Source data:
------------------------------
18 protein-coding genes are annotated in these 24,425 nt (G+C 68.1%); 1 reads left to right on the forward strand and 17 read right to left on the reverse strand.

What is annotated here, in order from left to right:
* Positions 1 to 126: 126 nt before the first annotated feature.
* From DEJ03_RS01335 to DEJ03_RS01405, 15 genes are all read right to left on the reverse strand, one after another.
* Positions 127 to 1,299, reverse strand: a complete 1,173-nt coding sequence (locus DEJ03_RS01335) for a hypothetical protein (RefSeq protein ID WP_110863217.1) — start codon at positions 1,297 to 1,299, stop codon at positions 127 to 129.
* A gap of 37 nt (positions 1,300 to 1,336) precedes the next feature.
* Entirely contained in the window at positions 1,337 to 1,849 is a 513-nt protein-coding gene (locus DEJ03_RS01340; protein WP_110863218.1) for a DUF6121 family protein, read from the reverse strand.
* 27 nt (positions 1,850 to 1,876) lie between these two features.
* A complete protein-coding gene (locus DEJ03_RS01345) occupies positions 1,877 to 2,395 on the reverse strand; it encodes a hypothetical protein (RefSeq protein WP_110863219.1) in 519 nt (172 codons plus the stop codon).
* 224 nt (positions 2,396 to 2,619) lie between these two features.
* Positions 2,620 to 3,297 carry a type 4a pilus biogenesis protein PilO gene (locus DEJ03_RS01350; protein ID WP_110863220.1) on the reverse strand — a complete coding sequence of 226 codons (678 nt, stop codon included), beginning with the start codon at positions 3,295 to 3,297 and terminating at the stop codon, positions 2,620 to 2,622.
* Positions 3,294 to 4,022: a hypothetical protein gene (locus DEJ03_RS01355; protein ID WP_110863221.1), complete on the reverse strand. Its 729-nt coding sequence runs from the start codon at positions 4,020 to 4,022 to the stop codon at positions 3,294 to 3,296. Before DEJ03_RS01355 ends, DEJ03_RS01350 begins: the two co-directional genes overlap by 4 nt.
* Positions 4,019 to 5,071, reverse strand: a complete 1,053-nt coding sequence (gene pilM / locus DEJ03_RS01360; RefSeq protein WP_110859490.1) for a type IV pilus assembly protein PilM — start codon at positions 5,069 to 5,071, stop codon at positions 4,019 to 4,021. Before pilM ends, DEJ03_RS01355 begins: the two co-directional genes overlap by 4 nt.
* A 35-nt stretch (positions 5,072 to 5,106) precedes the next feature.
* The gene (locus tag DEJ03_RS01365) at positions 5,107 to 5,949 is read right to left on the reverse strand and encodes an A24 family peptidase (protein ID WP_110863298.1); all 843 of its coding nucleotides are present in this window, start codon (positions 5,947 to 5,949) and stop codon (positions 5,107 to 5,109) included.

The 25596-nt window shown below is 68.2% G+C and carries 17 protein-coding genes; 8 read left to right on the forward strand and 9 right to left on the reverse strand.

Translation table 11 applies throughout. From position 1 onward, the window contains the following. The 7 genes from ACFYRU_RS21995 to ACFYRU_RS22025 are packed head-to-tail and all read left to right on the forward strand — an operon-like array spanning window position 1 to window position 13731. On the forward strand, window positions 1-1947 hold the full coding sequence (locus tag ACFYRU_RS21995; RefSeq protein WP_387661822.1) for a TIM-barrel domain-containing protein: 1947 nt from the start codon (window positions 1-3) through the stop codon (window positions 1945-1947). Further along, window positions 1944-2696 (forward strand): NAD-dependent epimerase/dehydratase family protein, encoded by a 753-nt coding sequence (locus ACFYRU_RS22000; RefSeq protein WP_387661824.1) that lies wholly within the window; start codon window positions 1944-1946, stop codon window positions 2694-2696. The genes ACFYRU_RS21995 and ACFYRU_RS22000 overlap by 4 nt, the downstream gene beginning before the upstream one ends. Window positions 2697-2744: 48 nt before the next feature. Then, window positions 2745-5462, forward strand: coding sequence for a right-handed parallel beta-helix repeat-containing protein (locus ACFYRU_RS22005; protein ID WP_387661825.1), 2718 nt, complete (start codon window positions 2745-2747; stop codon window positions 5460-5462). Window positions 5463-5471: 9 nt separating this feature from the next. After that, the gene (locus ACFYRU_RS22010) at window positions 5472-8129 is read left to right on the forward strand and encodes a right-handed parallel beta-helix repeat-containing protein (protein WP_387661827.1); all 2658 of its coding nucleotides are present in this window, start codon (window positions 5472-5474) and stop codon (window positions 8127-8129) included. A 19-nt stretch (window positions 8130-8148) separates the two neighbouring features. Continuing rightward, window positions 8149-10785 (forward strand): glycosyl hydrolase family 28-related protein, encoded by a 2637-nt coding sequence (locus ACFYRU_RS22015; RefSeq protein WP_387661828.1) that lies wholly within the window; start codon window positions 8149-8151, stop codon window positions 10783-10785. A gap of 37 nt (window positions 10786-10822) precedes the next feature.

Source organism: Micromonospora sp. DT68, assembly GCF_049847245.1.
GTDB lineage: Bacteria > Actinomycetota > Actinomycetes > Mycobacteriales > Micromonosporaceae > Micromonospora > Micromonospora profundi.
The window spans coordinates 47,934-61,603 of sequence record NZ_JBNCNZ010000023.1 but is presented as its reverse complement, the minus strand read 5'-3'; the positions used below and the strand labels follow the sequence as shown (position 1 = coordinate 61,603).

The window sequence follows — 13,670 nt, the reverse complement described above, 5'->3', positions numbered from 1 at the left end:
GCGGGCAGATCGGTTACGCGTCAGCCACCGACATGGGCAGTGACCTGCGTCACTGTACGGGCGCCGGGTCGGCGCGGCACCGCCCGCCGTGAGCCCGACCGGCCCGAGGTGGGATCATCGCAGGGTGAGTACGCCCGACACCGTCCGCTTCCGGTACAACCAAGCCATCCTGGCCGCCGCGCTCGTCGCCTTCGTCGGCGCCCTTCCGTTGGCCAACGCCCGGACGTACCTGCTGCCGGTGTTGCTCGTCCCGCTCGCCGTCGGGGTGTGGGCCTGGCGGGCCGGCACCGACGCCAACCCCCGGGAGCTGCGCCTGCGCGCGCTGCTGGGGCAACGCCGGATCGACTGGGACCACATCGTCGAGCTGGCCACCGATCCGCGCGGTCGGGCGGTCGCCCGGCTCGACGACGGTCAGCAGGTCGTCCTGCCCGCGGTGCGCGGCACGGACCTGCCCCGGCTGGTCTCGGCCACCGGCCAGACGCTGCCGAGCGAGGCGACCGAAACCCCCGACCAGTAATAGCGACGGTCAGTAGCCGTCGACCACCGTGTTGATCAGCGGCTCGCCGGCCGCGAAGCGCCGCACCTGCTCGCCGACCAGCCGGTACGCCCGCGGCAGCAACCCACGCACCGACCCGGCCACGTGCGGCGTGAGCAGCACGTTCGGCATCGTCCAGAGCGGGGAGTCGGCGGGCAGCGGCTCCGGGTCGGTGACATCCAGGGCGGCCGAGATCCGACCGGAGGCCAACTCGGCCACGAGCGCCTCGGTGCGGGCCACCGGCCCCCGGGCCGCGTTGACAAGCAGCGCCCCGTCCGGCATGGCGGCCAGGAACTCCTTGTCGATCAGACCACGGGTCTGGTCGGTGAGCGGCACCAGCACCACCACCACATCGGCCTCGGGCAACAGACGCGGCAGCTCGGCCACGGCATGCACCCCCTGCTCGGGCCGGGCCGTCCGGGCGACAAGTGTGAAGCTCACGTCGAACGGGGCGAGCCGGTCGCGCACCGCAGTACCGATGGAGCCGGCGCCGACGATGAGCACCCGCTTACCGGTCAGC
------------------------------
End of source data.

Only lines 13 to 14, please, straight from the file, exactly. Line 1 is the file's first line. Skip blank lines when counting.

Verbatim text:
* Positions 4,019 to 5,071, reverse strand: a complete 1,053-nt coding sequence (gene pilM / locus DEJ03_RS01360; RefSeq protein WP_110859490.1) for a type IV pilus assembly protein PilM — start codon at positions 5,069 to 5,071, stop codon at positions 4,019 to 4,021. Before pilM ends, DEJ03_RS01355 begins: the two co-directional genes overlap by 4 nt.
* A 35-nt stretch (positions 5,072 to 5,106) precedes the next feature.